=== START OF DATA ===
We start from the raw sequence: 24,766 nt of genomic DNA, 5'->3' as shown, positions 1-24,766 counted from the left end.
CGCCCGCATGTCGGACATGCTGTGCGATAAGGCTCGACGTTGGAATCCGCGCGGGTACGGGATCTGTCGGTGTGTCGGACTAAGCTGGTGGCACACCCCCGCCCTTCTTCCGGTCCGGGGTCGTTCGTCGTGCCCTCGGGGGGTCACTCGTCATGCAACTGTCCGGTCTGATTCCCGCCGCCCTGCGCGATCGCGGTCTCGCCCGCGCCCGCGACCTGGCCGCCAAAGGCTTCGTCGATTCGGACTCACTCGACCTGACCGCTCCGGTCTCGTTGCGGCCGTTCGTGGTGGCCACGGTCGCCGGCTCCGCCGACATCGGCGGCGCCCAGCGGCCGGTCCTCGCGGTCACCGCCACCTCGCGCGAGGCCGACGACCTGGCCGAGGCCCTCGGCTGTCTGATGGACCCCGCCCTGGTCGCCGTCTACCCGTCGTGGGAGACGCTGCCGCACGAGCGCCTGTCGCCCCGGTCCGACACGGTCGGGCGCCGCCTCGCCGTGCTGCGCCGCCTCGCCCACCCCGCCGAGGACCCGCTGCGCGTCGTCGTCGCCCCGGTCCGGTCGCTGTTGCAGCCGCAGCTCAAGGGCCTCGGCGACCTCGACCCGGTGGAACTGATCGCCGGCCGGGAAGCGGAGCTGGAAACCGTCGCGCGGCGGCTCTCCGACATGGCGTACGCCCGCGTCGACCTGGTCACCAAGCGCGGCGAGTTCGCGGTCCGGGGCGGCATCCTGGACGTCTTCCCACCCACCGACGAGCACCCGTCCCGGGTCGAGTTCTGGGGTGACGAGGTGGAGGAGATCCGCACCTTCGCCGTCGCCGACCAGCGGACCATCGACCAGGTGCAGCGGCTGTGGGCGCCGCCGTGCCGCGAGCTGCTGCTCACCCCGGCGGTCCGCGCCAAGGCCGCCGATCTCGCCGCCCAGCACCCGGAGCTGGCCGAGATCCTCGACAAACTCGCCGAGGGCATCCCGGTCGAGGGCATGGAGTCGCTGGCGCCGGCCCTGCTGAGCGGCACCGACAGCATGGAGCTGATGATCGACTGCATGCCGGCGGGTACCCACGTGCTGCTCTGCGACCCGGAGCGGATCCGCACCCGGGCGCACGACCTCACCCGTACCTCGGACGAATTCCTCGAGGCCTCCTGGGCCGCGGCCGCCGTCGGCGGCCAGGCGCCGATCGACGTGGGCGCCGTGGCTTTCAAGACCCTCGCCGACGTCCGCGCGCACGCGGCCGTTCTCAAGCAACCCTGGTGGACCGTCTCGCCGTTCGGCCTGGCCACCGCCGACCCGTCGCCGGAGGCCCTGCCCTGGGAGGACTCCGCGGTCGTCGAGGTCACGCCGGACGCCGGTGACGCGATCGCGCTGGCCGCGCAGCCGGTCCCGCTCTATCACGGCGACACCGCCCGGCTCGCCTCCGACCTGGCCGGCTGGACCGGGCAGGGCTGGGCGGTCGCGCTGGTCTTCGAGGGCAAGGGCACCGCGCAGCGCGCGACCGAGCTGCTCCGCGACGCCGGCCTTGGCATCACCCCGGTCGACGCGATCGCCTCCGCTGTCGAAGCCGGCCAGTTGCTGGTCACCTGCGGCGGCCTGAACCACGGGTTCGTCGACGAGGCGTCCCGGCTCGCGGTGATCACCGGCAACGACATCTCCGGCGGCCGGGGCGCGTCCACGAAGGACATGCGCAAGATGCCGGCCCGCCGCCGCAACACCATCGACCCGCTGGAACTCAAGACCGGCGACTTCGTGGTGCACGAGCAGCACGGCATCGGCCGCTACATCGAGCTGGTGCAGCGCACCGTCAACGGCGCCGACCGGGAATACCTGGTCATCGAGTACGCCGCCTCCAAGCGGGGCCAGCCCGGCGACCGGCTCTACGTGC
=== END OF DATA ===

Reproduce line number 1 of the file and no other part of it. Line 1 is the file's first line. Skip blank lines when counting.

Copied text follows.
We start from the raw sequence: 24,766 nt of genomic DNA, 5'->3' as shown, positions 1-24,766 counted from the left end.